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Follow up to the Non-fiction Panel at Politics & Prose

On Sunday evening this past weekend Politics & Prose hosted their second annual picture book panel – this time the focus was on non-fiction. It was amazing and well worth the 2+ hours I drove each way. First of all, P&P is the best indie bookstore with the feel of a REAL bookstore.

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The panel was moderated by Leonard Marcus who knows so much about children’s books and who has published numerous books on the subject. His questions were insightful and allowed the authors and illustrators to hone in on the specifics of their craft. They talked about how their books changed as they researched further and found the facts leading them in a different direction than they were initially headed.

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Brian Floca, in talking about his recent Caldecott book, Locomotive, talked about how he intended to follow one railroad crew throughout the book. Then he learned that the crews changed somewhat regularly so that shot that idea out of the water. He then told us that he drove across the US following the railroad and that it was that trip that inspired the book so much. He took pictures but he also sat down and sketched. He said that the act of sketching forces you to notice the details and it was those sketches that informed the book.

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Susan Roth talked about her amazing collage illustrations and how she often does work from pictures – at least when that’s the only thing available.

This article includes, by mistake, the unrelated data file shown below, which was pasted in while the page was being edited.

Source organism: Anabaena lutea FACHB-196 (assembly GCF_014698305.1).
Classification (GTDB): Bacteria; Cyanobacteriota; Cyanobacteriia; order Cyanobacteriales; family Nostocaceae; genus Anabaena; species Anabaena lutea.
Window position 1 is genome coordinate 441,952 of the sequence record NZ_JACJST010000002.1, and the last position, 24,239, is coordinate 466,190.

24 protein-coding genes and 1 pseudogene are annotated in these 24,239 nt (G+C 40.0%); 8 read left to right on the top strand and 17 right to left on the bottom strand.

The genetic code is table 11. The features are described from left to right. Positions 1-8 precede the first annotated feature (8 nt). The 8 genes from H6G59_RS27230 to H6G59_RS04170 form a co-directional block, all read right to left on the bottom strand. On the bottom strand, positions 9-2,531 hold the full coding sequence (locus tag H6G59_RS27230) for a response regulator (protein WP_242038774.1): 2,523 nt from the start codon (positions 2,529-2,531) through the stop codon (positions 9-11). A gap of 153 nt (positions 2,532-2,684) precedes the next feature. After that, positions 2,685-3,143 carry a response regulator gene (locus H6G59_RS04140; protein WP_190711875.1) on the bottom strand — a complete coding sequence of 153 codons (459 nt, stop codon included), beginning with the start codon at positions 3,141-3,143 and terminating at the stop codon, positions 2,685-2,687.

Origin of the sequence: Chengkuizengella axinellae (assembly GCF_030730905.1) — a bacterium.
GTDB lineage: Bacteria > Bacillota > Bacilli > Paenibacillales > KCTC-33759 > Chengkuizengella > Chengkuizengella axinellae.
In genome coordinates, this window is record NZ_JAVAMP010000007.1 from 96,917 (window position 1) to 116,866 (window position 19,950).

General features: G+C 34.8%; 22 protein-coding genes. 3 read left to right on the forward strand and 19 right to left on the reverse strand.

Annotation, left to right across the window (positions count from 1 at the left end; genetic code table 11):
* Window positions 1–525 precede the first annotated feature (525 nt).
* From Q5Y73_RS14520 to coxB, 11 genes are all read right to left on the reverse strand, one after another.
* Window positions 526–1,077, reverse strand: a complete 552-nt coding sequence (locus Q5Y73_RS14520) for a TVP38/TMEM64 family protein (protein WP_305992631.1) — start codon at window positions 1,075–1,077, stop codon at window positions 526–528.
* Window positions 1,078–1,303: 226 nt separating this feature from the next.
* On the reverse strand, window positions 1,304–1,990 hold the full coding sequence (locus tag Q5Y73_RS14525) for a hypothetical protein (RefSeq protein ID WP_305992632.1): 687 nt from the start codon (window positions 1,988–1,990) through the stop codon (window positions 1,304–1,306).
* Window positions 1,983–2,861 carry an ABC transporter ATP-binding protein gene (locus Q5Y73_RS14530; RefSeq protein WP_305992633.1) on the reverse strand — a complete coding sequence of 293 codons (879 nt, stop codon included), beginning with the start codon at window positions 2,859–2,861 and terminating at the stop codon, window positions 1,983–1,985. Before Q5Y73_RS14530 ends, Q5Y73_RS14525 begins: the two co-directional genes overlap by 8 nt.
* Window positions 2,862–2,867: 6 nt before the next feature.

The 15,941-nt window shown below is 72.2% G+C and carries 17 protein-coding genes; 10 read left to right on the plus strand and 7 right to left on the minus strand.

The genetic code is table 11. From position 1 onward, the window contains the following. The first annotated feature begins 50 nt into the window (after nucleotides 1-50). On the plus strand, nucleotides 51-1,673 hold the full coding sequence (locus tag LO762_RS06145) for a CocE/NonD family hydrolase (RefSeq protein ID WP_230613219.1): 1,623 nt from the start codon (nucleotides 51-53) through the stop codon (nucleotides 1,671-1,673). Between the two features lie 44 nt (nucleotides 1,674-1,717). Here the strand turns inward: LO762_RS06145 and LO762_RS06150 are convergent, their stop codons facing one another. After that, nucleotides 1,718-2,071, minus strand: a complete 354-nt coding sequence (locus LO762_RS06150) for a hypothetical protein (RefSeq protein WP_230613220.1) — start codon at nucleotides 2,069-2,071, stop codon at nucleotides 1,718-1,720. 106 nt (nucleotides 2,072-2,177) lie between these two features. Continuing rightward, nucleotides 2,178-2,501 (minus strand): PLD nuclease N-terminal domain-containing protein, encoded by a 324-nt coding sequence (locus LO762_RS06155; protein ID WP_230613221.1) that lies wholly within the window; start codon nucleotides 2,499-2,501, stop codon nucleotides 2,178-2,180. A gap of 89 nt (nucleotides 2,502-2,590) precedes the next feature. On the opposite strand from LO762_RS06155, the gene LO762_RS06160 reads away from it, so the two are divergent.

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R. Gregory Christie seemed pleased when an attendee talked about how his illustrations in the Coretta Scott King award-winning Bad News for Outlaws really made the story come alive. The art is in black and white and the subject of the book is a real life African-American lawman in the wild west. Doing the art in black and white was so powerful!

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Duncan Tonatiuh spoke about his new civil rights book, Separate is Never Equal, which tells the story of the Mendez family in Los Angeles (before Brown vs. The Board of Education) who took their school district to court to allow their Mexican-American children to attend school alongside white children. Thankfully, they won! He talked about the influence of Mexican folk art in his work (which is stunning, by the way) and the importance of books for Latino children.

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Jen Bryant talked about how certain topics just draw her in. For example, in A Splash of Red, she researched the life of artist Horace Pippin and just knew she had to tell his story. It really is a remarkably moving story – I am so glad she took it on.

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Finally, Richard Jackson, editor extraordinaire, talked about non-fiction in children’s books and some of the author/illustrators he has worked with. In particular, Brian Floca and Chris Raschka. It was an amazing panel and the panelists happily signed books for anyone who wanted them. I was first in line! 🙂 I encourage you to look at the non-fiction offerings in any children’s section and you will be amazed at the content and the deign of the books. How could children not enjoy it? Believe me, it’s not the non-fiction I grew up with. Thanks heavens!

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